On May 17 the University of Maryland Carey School of Law graduation ceremonies were held for  300 students in the Class of 2013. U.S. Senator Ben Cardin was the commencement speaker.  On May 16 the University of Maryland Environmental Law Program hosted a party in honor of the 24 students in the graduating class who qualified for the certificate of concentration in Environmental Law.

On Saturday my son and I made our first road trip in my new all-electric Tesla S.  We traveled to Atlantic City where we attended the Lamont Peterson/Lucas Mathysse boxing match at Boardwalk Hall.  We had no problem recharging the car during the 400-mile roundtrip, stopping at Tesla’s supercharger at the Delaware Welcome Center in Newark, Delaware.  In 45 minutes the car was fully charged.  While attending the fight, which was won by Argentinian Matthysse on a third-round knockout, we charged the car at a nearby municipal parking lot.  On the return trip today it took only 25 minutes to recharge at the Delaware supercharger.  I’ve now driven 900 miles in the ten days that I’ve had the car with absolutely no problems.

Sunday, May 12, 2013

Nanjing Conference, Global CO2 Levels Hit 400ppm, Chinese Enforcement & Tesla Delivery (by Bob Percival)

On Monday and Tuesday May 6-7, I participated in a conference on “The Performance of Environmental Governance Systems: Comparing America and China.”  The conference was co-sponsored by the School of the Environment at Nanjing University and the Bren School of Environmental Science and Management at the University of California Santa Barbara.  The conference website is located at: On Monday afternoon Professor Zhao Huiyu of Shanghai Jiaotong University Law School and I jointly presented our paper on “The Role of Civil Society in Environmental Governance.”  The paper compares how civil society influences the adoption, implementation and enforcement of environmental standards in China and the United States.  We argue that while it may be easier to pass environmental legislation in China, it may be harder to enforce such laws because they are not the product of hard-fought compromises with the regulated community.  The three types of NGOs in China - officially endorsed NGOs, international NGOs, and grassroots NGOs -- are playing an increasing role in Chinese environmental policy, though their greatest successes appear to be through transparency initiatives rather than litigation.  This may reflect the more limited opportunities open to NGOs in China compared to the U.S.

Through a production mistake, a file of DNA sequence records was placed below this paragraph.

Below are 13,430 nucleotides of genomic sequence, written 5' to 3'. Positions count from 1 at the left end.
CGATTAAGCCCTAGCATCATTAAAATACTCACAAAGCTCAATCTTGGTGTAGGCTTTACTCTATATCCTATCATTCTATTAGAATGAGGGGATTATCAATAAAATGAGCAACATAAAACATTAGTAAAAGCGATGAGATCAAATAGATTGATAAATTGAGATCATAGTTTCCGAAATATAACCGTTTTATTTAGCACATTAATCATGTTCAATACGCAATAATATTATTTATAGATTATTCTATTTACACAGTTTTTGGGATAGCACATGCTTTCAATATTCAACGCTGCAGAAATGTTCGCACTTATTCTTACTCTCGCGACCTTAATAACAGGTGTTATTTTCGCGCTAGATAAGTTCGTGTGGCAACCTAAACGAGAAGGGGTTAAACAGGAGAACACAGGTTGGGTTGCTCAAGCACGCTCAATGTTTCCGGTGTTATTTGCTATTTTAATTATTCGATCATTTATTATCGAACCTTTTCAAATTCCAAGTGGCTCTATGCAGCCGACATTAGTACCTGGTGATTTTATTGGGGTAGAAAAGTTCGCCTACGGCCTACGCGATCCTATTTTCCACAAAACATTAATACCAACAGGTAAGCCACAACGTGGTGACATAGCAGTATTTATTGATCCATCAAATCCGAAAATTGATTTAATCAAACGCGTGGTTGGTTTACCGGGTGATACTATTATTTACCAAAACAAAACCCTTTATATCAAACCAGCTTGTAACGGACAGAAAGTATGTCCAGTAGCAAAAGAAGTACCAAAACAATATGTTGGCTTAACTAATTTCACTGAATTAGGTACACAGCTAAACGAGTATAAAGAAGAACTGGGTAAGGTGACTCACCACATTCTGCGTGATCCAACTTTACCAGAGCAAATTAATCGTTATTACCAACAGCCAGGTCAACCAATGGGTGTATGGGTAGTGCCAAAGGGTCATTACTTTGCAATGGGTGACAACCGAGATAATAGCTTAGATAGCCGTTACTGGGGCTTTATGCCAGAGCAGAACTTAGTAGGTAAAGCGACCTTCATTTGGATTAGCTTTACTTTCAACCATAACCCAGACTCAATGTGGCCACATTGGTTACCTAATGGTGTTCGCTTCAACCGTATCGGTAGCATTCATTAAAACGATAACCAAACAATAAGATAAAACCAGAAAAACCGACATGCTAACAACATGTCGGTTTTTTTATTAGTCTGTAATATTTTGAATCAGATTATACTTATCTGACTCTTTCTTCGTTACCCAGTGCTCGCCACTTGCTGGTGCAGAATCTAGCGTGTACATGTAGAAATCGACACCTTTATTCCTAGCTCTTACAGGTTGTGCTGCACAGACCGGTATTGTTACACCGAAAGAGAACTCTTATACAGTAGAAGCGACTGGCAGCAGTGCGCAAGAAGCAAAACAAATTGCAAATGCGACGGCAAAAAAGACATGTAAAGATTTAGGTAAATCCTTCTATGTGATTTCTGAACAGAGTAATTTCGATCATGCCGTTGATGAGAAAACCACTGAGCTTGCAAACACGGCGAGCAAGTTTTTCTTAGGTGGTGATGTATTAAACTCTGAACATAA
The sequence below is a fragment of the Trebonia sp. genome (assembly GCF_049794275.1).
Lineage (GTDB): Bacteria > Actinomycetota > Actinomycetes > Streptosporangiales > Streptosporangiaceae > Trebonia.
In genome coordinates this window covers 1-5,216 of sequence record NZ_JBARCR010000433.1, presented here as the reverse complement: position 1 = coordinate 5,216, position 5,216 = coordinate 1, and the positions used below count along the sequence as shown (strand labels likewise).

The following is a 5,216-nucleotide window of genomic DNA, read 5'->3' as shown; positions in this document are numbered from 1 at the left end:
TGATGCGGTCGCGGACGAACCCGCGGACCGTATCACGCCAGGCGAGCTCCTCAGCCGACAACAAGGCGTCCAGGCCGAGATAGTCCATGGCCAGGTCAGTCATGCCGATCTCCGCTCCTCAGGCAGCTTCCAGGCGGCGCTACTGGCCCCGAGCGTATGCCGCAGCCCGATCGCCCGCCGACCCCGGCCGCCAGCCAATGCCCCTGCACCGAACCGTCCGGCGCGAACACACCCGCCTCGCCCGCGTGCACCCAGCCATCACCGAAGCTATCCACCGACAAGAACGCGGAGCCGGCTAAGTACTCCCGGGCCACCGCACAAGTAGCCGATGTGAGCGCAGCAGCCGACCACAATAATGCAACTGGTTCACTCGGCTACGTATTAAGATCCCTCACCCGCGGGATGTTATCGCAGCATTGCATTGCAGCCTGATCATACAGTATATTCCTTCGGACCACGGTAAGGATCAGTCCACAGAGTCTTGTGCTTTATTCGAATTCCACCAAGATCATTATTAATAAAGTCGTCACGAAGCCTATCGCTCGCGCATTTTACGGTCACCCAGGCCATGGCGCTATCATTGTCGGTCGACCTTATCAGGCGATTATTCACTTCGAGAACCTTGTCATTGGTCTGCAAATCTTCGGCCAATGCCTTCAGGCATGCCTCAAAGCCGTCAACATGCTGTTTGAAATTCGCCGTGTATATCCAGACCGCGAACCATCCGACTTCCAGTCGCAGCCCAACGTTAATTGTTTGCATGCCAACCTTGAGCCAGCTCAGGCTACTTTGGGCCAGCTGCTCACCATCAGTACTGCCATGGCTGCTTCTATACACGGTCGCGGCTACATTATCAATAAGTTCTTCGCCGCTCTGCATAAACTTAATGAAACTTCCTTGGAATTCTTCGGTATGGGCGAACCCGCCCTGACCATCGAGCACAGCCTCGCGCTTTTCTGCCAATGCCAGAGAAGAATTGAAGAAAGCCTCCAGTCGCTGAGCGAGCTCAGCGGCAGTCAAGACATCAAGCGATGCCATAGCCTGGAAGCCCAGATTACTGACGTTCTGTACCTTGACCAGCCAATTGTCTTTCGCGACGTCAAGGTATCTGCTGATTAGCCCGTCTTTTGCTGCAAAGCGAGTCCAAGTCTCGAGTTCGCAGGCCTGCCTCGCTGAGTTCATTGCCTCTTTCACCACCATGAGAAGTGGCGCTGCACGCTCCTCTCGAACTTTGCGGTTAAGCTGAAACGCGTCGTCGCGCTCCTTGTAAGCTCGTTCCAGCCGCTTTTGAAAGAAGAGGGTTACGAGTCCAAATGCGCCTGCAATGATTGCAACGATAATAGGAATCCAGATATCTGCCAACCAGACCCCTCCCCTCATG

There were several excellent presentations at the conference by prominent political scientists and environmental lawyers from China and the U.S. A major conference theme was an effort to discern which environmental initiatives had worked best and why.  One of the most interesting commentaries was by China University of Political Science & Law Professor Wang Canfa who has been asked to help draft climate change legislation for the National People’s Congress.  The Chinese bureaucracy is pushing back against this project from several quarters with arguments questioning why China should control its greenhouse gas (GHG) emissions when it is not legally required to do so by any international agreement.  The answer to this question is because China’s GHG emissions are the highest in the world and still increasing rapidly.  Although U.S. GHG emissions remain much higher than China’s on a per capita basis, China’s per capita emissions have been increasing to the point where they now are approaching those of the European Union.

These emission increases are a major reason why scientists discovered on May 10 that concentrations of carbon dioxide in the atmosphere have passed 400 parts per million (ppm) for the first time since the Pliocene Epoch several millions of years ago.  This discovery was made by scientists at Hawaii’s Mauna Loa observatory.  The 400 ppm level is a dramatic increase from the level of 316 ppm measured at Mauna Loa in 1958.  At the dawn of the industrial revolution in the 1700s, it is estimated that global CO2 levels were approximately 260 ppm.  The last time levels of CO2 were above 400 ppm is believed to be in the Pliocene Epoch when the earth was 5 to 7 degrees warmer than today and sea levels tens of feet higher. Brian Vastag & Jason Samenow, Carbon Dioxide Levels Hit Troubling Milestone, Scientists Say, Wash. Post, May 10, 2013.  The group has been campaigning for measures that would dramatically reduce GHG emissions in order to reduce CO2 levels in the atmosphere to 350 ppm.